Restricting visitation is a tough call, since visits from family and friends can help nursing home residents thrive. While it was a tough call, it was the right call, as confirmed cases soon filled local hospitals and resulted in outbreaks at several area nursing homes.

As it turns out, Congemi said, taking regular infection control measures extra seriously made a difference in limiting COVID-19 at Golden Hill.

“They were very big on infection control, handwashing, and making sure we knew how to properly put on and take off our PPE,” said Congemi. “To this day, they still take our temperature at work and monitor for any possible symptoms.”

Assigning specific staff for possible COVID-19 cases was another smart step.

“In my unit, we had a dedicated hallway for any possible cases,” Congemi said. “We would have one nurse and one [cerified nursing assistant]assigned and they would have the face shield, an N-95 mask, gowns, the whole works. Before anything, you’d wash your hands and make sure you’re set with that, and then put on your PPE. Then when you’re done, you would take everything off and properly dispose of it.”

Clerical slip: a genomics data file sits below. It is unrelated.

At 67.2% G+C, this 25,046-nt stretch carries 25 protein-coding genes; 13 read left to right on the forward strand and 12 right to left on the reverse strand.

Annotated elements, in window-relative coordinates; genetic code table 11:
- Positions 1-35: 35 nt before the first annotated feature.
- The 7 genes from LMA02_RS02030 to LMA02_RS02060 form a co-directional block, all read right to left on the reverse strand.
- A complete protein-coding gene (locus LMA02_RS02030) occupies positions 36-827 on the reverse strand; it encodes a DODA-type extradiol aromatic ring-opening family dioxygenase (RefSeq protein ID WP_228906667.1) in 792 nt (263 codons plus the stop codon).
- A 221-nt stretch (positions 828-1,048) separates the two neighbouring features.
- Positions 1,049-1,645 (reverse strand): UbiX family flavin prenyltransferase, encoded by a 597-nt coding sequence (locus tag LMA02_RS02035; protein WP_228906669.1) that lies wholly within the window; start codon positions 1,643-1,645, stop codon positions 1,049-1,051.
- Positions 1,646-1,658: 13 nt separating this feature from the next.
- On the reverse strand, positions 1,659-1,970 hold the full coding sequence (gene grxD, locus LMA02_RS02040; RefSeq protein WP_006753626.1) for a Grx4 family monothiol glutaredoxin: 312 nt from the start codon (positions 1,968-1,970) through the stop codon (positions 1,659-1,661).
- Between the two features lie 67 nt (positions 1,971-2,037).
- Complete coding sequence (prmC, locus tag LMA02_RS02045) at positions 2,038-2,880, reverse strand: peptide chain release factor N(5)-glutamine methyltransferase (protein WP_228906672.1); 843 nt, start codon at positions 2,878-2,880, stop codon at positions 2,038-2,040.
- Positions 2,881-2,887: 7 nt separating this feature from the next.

With so many restrictions in place, staff put an extra emphasis on keeping residents connected with family.

“The staff have been Facetiming residents’ family members,” said Congemi. “They also bring them downstairs to the lobby while their loved ones are outdoors. They’ll either have a cell phone or Facetime and they can communicate that way.”

With all the long hours and hard work, the impact on workers and their family lives is undeniable. Congemi said it helped that management set up emergency child care for those workers needing it. Morale boosts via food donations and other tributes from local organizations also helped.

While COVID-19 infection cases have declined, workers remain extra vigilant. There’s pride, however, in how initial preventative steps made a difference early on.

“It showed on our part that we were doing something right,” Congemi said.

— Jessica Ladlee

Nursing home workers deserve recognition

Susan Ortiz, a certified nursing assistant at Valley View, had her gown signed by co-workers during National Nursing Home Week celebrations. (Photo provided by Susan Ortiz)

GOSHEN — The COVID-19 pandemic meant immediate and sweeping changes at nursing homes, resulting in measures aimed at limiting the spread of the disease.

For our members working at the Orange County-owned Valley View Center for Nursing Care and Rehabilitation, the pandemic meant working longer hours than normal, taking on COVID-19 patients from a local hospital and taking extra precautions to prevent the spread of the disease.